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Street Fighter returns, Link is back and vampires run amok: 15 video games to anticipate in 2023

From space exploration and eerie late night fishing to dungeon-delving and confronting your exes, there’s lots to be excited about – including some long-awaited sequels

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by Keza MacDonald

Dead Space

It’s not that much of an exaggeration to say that 2008’s Dead Space is to video games what Alien was to movies: ambitious, gory, frightening sci-fi horror that raised the bar for a whole genre. This remake involves some of the same talent, and will bring a skin-crawling classic to a new generation of players.
PlayStation 5, Xbox Series S/X, PC, 27 January

Kerbal Space Program 2

2022’s Kerbal Space Program had you helping an alien civilisation figure out how to get to the moon, with lots of explosions and physics-based mishaps along the way. The sequel has the wee green spacefarers going further, heading for the stars and establishing colonies. Expect an endearing and deceptively demanding space travel simulator.
PC, PlayStation, Xbox, 24 February

The Legend of Zelda: Tears of the Kingdom

The Legend of Zelda: Tears of the Kingdom screenshot.

The sequel to Breath of the Wild, widely considered one of the greatest games ever made, was always going to generate anticipation. Here, sword-wielding hero Link explores not just the continent of Hyrule, with all its cartoonish monsters, puzzle-filled dungeons, tantalising treasures and hidden secrets, but also the skies above.
Nintendo Switch, 12 May

Starfield

A science-fiction role-playing game from the champions of emergent, player-led stories at Bethesda. Travel light years beyond our solar system in your own, custom-created spacefarer and find your own purpose among the stars. Those yearning for the glory days of Mass Effect will find much to look forward to here.
Xbox Series X/S, PC, spring

Redfall

Vampires run amok, and not the sexy kind. A cooperative shooter where you must team up to vanquish creatures of the night on a Massachusetts island – and happily, you have your own supernatural abilities to take into combat. Will you be a magic-enhanced sniper, a gadget-loving cryptozoologist, or a telekinetic student?
Xbox Series X/S, PC, spring

Lightyear Frontier

Lightyear Frontier screenshot.

A farming game with a difference: instead of laboriously hoeing and seeding by hand, you have access to a really cool robot. Suit up in your mech and you can water, harvest, build and landscape with ease – and the planet you’re cultivating has an intriguing history waiting to be uncovered.
Xbox, PC, spring

Diablo IV

Fans of Blizzard’s demon-slaying, treasure-clicking, loot-accumulating hellish Mod-and-slash series will be approaching Diablo IV with some trepidation, as it promises to steal many, many hours of your life. This is old-school D&D style dungeon-crawling fantasy – you can play a rogue, necromancer, sorceress, barbarian or druid – paired with terrifyingly compulsive game design.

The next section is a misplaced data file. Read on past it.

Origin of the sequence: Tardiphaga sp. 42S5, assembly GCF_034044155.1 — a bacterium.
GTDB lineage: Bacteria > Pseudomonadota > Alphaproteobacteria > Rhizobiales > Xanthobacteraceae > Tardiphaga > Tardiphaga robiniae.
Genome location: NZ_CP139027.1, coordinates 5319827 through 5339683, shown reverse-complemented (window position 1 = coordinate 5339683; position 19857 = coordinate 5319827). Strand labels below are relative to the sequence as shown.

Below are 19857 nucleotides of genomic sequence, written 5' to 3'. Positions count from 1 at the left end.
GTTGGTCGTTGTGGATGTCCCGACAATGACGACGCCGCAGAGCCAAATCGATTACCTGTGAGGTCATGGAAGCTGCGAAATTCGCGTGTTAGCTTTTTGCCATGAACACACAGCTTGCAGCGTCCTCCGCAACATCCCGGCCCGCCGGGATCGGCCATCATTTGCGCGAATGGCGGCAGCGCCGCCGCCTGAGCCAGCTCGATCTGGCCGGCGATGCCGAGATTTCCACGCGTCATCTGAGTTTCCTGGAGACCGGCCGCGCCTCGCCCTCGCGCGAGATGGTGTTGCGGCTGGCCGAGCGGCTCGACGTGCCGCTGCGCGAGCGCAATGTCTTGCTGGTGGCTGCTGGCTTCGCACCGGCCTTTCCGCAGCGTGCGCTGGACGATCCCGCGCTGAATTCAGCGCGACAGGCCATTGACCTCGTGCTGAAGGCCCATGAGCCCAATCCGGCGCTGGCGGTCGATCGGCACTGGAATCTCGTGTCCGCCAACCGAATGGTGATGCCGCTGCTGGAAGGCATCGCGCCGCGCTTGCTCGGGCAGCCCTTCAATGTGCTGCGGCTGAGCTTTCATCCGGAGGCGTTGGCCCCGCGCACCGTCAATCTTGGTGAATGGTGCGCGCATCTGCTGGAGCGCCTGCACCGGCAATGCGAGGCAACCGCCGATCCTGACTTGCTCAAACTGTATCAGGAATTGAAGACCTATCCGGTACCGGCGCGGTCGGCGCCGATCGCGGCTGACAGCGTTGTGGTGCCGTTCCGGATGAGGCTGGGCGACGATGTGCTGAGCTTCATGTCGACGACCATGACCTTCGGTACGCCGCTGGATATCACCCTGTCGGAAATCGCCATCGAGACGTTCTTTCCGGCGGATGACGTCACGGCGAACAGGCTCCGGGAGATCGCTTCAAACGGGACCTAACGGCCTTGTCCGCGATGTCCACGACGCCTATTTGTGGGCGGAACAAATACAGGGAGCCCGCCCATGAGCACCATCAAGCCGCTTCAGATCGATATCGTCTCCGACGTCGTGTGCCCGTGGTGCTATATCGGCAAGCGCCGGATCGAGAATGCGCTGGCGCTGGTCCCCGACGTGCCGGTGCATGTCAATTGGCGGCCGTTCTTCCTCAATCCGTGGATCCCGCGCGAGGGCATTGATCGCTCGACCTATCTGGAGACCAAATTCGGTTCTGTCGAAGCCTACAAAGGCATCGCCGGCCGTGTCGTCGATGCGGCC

PC, PlayStation, Xbox

Pikmin 4

A game about tiny alien flower-creatures marooned in a garden, where you – an equally miniature spaceman – must muster them against the creatures and threats that lurk there. It offsets the calming environs of nature with the low-level stress of trying to keep your teensy charges from getting gobbled up by wildlife.
Nintendo Switch

Street Fighter 6

Street Fighter 6.

One of the longest-running series of video games returns, inviting us to punch and kick each other in spectacular, Technicolor style. Features a Shenmue-inspired single-player adventure mode for the first time, alongside the usual player-versus-player tournaments, and a friendly simplified control scheme for newcomers.
PlayStation 4/5, Xbox Series X/S, PC

Hollow Knight Silksong

Hollow Knight is an exceptionally eerie and atmospheric dungeon-delver, in which you slowly uncover a subterranean world filled with weird insectoid beings that look darkly cute but will probably kill you. The movement and the fighting are just so crisp and balletic. This long-awaited sequel has no firm date, but I’d wager that this is its year.
PC, Nintendo Switch, Xbox, PlayStation

Thirsty Suitors

Returning to her home town, Jala must confront her disappointed parents and a phalanx of bitter exes in this stylish, interesting game about cooking, skateboarding and (literally) battling with your past. It’s got elements of Bollywood, Scott Pilgrim and cult rollerblading game Jet Set Radio, a combo that’s surely never been seen before.
PlayStation, Xbox, Nintendo Switch, PC

Dredge

You are a fisherman arriving in a strange new town. Everyone is suspiciously hostile, and they all warn you not to go out fishing at night. So you do, and the things that you catch start to become more … wrong. This Lovecraftian fishing game is mysterious and gently disturbing.
Xbox, PlayStation, Nintendo Switch, PC

Lies of P

Lies of P.

A gothic-horror take on the Pinocchio folk tale from a Korean developer, which has you tracking down Geppetto and dismembering aggressive automatons on your quest to become a real boy. This has very obvious Bloodborne vibes, with its high challenge, Victorian looks and weighty, steampunky weaponry.
PlayStation, Xbox, PC

Venba

In this story about a family’s immigrant experience in Canada, told through cooking and conversation, a Tamil woman brings an inherited cookbook with her to start a new life in a new country. It’s a game about the importance of food in culture, and as an expression of love.
PlayStation 4, Xbox One, Nintendo Switch, PC

Mineko’s Night Market

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